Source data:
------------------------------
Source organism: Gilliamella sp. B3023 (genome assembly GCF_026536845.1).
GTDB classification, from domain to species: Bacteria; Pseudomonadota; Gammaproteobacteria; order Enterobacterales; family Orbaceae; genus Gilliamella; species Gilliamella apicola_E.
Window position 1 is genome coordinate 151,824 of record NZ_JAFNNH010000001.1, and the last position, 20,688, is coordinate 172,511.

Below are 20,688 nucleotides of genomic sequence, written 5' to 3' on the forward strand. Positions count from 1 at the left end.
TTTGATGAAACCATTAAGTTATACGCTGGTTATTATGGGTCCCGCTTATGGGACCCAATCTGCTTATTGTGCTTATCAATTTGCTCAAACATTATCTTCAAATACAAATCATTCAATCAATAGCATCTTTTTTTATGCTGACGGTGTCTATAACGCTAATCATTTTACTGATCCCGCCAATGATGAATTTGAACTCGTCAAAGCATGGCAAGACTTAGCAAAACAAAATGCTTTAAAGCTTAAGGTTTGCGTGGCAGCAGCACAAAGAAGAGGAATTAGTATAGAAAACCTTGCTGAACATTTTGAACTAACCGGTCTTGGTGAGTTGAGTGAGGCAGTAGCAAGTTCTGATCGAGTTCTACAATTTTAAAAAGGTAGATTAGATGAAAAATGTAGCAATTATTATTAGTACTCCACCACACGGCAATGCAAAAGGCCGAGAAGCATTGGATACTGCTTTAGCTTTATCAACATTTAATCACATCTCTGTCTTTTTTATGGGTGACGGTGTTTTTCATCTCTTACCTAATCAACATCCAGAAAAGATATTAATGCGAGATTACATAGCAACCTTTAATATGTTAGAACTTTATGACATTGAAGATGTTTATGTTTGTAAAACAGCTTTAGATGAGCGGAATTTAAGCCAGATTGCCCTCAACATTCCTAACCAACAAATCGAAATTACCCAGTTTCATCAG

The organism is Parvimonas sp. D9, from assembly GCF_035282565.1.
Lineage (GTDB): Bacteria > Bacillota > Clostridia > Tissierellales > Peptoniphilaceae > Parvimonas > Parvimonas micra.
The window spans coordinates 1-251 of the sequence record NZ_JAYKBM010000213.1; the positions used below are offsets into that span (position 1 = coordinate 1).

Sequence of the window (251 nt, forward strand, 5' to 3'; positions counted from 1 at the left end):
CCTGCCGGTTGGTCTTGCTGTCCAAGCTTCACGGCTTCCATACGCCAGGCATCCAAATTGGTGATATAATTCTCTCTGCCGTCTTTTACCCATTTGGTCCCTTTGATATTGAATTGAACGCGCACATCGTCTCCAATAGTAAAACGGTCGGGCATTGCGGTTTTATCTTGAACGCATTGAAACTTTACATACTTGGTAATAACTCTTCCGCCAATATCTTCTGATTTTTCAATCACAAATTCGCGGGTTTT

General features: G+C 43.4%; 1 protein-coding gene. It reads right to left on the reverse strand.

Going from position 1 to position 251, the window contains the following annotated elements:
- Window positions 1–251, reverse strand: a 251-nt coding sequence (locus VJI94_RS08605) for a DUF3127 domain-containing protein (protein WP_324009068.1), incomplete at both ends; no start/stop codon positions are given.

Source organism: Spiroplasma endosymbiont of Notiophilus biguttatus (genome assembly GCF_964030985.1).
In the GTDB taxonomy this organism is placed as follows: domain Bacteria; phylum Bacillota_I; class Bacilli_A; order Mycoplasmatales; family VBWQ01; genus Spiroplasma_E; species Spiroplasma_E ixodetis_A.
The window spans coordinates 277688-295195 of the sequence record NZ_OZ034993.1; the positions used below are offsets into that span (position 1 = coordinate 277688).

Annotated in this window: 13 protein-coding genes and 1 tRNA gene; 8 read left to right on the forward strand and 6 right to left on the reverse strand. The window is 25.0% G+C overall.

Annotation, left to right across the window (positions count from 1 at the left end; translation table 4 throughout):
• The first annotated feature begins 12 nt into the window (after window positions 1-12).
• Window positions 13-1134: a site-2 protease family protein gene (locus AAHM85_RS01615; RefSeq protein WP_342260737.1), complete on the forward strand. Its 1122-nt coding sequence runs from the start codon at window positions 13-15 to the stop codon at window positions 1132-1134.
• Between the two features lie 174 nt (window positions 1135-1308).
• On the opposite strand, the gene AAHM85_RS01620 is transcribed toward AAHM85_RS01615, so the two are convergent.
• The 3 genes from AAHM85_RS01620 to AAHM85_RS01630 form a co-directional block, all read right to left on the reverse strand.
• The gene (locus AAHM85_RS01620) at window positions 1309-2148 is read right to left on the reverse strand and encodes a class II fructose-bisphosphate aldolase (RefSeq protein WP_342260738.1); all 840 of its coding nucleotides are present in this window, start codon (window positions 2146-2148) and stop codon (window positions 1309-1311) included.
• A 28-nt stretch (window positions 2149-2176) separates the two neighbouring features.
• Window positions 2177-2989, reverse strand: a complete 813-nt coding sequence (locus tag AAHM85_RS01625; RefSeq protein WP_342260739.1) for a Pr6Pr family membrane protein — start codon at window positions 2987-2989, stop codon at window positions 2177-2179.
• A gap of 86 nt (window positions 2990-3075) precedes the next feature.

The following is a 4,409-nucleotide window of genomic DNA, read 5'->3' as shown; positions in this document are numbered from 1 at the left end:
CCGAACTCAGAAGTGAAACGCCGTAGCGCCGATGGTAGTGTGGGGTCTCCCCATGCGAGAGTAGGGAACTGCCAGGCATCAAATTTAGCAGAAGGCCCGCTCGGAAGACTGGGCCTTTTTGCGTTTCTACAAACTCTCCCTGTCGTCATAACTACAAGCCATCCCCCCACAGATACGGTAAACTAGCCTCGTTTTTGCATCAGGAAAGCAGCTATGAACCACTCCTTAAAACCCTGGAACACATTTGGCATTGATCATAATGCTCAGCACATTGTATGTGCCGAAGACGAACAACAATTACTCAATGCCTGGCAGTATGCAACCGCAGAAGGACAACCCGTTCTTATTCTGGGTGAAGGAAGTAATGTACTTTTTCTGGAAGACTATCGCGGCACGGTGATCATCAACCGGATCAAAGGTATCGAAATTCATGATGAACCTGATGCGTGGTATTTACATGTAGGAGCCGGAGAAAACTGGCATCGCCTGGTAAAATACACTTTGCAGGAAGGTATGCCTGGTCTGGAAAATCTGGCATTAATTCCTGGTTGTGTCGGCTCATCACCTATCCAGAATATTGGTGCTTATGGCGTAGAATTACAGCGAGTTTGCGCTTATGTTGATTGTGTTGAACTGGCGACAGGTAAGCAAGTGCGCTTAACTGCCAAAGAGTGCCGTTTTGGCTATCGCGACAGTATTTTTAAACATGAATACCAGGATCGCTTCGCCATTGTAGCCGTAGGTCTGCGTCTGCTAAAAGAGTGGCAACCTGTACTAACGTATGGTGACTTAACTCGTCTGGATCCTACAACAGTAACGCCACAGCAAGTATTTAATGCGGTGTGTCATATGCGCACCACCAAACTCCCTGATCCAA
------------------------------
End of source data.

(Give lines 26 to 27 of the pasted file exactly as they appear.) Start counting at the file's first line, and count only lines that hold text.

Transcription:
• Window positions 2177-2989, reverse strand: a complete 813-nt coding sequence (locus tag AAHM85_RS01625; RefSeq protein WP_342260739.1) for a Pr6Pr family membrane protein — start codon at window positions 2987-2989, stop codon at window positions 2177-2179.
• A gap of 86 nt (window positions 2990-3075) precedes the next feature.